Todaiji Temple – The Pride of JapanTemples of Asia | Ricky | August 18, 2009 at 9:15 pm
The Great Eastern Temple also called Todaiji, situated in mid Nara in the Nara Park, is amongst Japan’s highly fames shrines and a remarkable milestone of Nara. Built in 752 under the reign of Emperor Shomu, as the chief temple of all regional Buddhist temples found in Japan, it draws its name from its position in the east Nara that was the former capital of Japan at the time of its construction. Presently, it is the head-office of the Kegon school of Buddhism in Japan.
Depicting the zenith of grand Buddhist architecture, the wide-scaling temple was appreciably bigger than what it presently stands. The prime figure of the temple is the bronze-based enormously sized statue of Buddha Vairocana venerated by the Kegon sect in Buddhism.
In accordance to famed myths, close to twenty-six lakh locals assisted in the construction of the Buddha statue that amounted to practically half the Japanese populace during the time which in most probability is overstated. Japan faced literal insolvency with the eventual completion of the statue’s construction in 751 as a significant amount of bronze produced went into its creation.
In 752, amidst grand pageantry and rites, with hundreds of neighbouring monks and envoys from far-ranging places in attendance, the majestic Buddha statue was eventually instated. The statue was inaugurated with an Indian origin high priest painting the eyes with the aid of huge brush in a ritualistic attempt to open his eyes. The spectacular array of presents that were given by the visitors and the painting brush used at the time are still upheld in the Shoso-in coffers.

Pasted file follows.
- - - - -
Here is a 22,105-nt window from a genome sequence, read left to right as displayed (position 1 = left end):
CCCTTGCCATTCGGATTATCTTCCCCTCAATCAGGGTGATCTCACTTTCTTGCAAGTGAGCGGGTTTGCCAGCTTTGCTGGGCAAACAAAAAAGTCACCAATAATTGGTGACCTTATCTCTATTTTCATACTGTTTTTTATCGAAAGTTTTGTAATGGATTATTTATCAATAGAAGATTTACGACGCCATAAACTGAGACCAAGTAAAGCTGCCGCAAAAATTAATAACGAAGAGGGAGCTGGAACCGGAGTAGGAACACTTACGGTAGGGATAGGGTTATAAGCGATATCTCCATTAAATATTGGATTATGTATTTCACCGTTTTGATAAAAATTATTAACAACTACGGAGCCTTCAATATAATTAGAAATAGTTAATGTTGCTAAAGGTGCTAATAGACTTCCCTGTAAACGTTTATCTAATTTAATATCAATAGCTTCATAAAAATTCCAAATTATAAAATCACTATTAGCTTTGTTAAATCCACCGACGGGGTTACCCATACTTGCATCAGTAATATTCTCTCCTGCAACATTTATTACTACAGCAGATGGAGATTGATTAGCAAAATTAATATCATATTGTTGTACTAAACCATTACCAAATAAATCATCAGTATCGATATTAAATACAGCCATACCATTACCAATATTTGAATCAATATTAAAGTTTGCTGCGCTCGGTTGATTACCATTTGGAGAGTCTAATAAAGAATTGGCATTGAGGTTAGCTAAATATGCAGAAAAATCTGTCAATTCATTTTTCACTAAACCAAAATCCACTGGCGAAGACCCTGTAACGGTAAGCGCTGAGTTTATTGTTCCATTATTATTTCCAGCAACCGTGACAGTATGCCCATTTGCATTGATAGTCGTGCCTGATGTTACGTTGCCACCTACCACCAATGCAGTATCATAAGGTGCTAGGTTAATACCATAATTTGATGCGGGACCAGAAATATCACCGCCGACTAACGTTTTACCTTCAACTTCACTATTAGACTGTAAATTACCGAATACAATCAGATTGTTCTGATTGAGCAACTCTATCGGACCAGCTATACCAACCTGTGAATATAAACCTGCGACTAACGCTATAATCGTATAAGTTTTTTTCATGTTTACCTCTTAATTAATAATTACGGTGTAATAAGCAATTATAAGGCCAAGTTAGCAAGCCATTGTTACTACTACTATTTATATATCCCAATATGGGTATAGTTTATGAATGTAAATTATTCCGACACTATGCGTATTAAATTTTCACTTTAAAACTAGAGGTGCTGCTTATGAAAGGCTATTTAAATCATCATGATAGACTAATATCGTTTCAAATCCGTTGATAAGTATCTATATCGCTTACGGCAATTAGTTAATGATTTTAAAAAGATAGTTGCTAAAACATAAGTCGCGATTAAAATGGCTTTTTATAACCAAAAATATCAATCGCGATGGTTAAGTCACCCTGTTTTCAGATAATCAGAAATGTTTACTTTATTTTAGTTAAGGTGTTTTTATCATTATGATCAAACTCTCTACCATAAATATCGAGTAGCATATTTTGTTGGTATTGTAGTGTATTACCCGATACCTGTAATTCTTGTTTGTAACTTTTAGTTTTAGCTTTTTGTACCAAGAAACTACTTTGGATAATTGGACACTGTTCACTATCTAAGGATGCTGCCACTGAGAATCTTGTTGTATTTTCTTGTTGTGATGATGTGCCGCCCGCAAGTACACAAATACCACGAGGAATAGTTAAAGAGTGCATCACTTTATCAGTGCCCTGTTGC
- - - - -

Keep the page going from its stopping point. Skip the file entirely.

Widely known as the Nara Daibutsu or the Great Buddha of Nara, the statue was instated in the Great Buddha Hall or Daibutsuden. In the year 798, the gigantic temple complex of Todaji was entirely constructed. The wooden buildings of the temple were repeatedly reconstructed through the centuries subsequent to natural calamities. Todaiji was rebuilt under the reign of Shunjobo Chogen in a manner he noticed in China, whose typical styling is evident in the 13th century built, Great Southern Gate or Nandaimon with its striking eight meters tall towering sentinel statues of the compassionate emperors of Nio sculpted in 1203.
The Great Buddha statue too faced many ravages with the present statue dating back to 1692. Considered the largest wooden building globally, the Great Buddha Hall or Daibutsuden is considered size-wise a mere two-thirds of what the initial temple size was at that time.
The initial temple complex even housed two magnificent pagodas towering 100metres high that were the highest buildings globally during that time, however even they faced annihilation due to innate calamities.
Todaiji is famed for being the abode of the biggest Buddha statue called Daibutsu in Japan resembling one at Kamakura. The thirty meters towering statue of the Great Buddha is made of an amalgamation of copper and bronze, weighing a mammoth 250 tons. His elaborate hairdo is composed of 966 bronze-made spherical balls.
The back prop pillars in the Daibutsuden are quite unique in the sense that they have openings in the base. A famed credence states that if one is able to wring past either of the healing pillars, then that individual is assured an entry into Heaven.
An endearing sight of the eight century Octagonal-shaped Lantern located outside of the Daibutsuden is amongst the most olden and prized caches in Todaiji. The inscriptions on the prop-up post of the lantern reveal its fine value.